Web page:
Thriving live auction business is reflected in the numbers, says Livestock Auctioneers Association


THE vital role of the live auction system in setting trends and prices has been recognized in the annual throughput figures released by the Livestock Auctioneers’ Association (LAA).

Figures show well over 11 million animals sold through the direct sales network in England and Wales in 2020, with turnover exceeding £ 1.8 billion. They represent an increase in almost all sectors compared to 2019 figures, despite the unprecedented challenges of Covid-19, and a drop in production figures in some categories.

Up from 10.7 million across all species in 2019, the latest figures include just under 10 million sheep and over one million cattle sold through the live system, as farmers turn to the livestock market for get the best prices for their livestock.

Total cattle sales were well above the million barrier, an increase of 30,000 from 2019, as overall sheep sales increased by 370,000 year-on-year.

Significantly, despite Defra figures showing a 3.7% drop in overall sheep and lamb production and a 15% drop in the number of sheep and ram slaughterings, the number of sheep sold in live markets grew nearly 5% to over 6.8 million. .

The number of calves increased by 10,000, to 220,000, demonstrating how markets have adapted and align with the GB Dairy Calf strategy, continuing to represent the largest viable market for all calves.

Perhaps it is the significant increase in revenue that truly reflects the value of the live system, with an increase of over £ 260million, bringing total revenue to £ 1.8bn. pound sterling.

These hugely impressive numbers should nonetheless be offset by the dramatic increase in personnel and operating costs in the market, management and control of bio-secure retail environments, including the additional strict Covid-19 protocols in place which means that the markets remained open for business. .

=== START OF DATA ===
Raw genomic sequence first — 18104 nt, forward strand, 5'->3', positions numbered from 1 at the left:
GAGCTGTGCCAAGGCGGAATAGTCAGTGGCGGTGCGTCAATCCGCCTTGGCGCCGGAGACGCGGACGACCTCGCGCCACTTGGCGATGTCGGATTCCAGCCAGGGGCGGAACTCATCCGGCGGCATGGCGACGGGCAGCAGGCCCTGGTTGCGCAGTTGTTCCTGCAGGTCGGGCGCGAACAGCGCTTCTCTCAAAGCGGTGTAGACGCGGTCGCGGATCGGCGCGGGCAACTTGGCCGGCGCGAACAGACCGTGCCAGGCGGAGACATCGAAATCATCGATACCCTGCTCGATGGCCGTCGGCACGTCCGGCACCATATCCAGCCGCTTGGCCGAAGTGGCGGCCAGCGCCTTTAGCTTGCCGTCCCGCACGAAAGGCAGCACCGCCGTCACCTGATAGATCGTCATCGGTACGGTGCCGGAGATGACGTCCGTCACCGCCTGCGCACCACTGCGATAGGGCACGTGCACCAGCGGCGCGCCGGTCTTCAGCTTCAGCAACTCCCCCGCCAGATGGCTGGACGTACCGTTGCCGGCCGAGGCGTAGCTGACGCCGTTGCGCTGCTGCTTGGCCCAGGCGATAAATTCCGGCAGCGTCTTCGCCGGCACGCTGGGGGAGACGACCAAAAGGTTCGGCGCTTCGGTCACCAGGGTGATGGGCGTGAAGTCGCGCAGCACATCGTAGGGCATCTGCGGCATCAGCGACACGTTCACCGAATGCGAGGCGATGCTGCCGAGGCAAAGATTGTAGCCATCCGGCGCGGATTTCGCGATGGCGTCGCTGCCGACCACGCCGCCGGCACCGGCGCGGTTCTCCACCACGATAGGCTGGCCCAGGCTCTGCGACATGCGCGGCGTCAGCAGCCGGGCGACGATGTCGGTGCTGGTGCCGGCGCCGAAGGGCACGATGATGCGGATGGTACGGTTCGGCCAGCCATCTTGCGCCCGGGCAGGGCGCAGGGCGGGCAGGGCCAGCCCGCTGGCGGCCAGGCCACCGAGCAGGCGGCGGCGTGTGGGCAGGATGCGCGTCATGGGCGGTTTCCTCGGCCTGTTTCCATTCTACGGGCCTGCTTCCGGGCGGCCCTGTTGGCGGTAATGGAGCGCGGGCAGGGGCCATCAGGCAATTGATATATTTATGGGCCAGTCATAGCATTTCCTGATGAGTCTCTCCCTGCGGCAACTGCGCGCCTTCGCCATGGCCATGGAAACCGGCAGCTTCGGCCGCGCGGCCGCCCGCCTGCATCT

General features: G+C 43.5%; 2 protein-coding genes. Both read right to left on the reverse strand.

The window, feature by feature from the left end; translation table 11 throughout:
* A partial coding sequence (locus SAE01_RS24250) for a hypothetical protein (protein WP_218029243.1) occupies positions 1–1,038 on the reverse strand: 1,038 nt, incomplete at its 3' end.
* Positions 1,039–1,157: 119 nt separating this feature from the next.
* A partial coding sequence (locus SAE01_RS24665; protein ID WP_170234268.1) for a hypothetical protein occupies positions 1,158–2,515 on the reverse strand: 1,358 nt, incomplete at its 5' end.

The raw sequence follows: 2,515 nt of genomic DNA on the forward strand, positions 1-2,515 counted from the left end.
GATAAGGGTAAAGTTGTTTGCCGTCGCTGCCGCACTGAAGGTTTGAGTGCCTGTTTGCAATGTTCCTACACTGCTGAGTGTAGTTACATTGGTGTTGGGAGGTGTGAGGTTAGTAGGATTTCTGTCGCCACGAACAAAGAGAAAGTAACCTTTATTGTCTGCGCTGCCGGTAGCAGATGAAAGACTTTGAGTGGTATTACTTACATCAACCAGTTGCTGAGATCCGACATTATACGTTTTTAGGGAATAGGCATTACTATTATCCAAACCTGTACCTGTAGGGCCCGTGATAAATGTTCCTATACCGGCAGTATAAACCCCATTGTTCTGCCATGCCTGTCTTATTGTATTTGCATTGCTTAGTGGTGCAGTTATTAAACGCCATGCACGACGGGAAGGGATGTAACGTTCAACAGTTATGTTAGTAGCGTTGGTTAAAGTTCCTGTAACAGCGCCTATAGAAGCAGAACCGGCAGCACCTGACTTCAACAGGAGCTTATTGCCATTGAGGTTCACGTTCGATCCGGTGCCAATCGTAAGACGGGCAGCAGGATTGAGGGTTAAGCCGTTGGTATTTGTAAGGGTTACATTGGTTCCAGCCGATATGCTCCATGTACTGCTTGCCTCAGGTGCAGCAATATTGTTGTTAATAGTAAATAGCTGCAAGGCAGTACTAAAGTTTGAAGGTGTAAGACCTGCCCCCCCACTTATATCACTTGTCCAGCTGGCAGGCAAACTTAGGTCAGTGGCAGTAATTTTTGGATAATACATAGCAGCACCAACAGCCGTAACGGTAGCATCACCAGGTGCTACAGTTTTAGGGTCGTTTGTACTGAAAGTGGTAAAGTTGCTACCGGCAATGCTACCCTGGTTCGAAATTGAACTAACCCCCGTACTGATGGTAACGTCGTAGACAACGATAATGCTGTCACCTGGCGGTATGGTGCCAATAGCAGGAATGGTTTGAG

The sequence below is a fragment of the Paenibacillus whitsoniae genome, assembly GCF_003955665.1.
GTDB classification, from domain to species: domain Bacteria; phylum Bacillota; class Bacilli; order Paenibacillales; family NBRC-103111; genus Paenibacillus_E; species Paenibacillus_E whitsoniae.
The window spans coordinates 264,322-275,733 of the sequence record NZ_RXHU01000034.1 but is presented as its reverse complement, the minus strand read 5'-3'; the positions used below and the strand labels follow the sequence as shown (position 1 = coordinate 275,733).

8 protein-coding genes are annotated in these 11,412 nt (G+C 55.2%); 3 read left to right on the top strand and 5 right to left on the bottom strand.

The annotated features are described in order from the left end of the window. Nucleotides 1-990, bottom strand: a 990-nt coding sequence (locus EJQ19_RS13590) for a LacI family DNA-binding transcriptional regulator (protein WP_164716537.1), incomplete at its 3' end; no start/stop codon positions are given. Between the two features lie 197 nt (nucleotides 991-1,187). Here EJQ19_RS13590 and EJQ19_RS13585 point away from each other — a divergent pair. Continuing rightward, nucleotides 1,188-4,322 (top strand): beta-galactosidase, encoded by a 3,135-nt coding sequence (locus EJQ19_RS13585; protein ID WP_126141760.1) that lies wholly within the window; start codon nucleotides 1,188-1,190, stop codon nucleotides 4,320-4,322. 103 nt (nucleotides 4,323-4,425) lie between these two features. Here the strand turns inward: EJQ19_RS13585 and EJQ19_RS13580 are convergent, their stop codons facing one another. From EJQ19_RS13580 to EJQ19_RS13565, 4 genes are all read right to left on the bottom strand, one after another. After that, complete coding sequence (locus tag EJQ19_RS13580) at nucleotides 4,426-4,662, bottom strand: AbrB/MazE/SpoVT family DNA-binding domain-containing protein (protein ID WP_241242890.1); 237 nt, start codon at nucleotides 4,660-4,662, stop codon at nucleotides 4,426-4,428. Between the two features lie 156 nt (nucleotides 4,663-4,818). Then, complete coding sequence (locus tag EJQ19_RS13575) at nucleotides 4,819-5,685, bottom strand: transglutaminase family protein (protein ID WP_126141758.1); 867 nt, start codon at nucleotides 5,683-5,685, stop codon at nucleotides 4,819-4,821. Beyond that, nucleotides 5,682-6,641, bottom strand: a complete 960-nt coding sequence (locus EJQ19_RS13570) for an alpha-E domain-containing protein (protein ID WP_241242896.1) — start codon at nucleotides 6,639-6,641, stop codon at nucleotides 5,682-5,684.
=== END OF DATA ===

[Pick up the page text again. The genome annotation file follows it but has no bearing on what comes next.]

“The increase in throughput has been phenomenal, and this is in large part due to the support, understanding and patience of our suppliers and buyers, and in return the direct selling network offers high market prices.” says LAA Executive Secretary Chris Dodds.

Living markets have attracted more small and medium-sized retailers and butchers during the challenges of the pandemic, ensuring the right stock is in place for them. In many ways, this has defined the footprint for the future, with markets seeing many buyers and sellers returning to the direct selling ring.

“The farm fraternity can see that they can get a lot more for their inventory through the direct selling ring, with competition and fair prices reflecting demand versus availability,” added Bob Mosley, the president recently. named from LAA, “The past 12 months have really shown the value of the auction system.

“Many marketplaces are introducing real-time online auction platforms during their live sales, which allows those who cannot be physically on site during the day to participate,” says Dodds.


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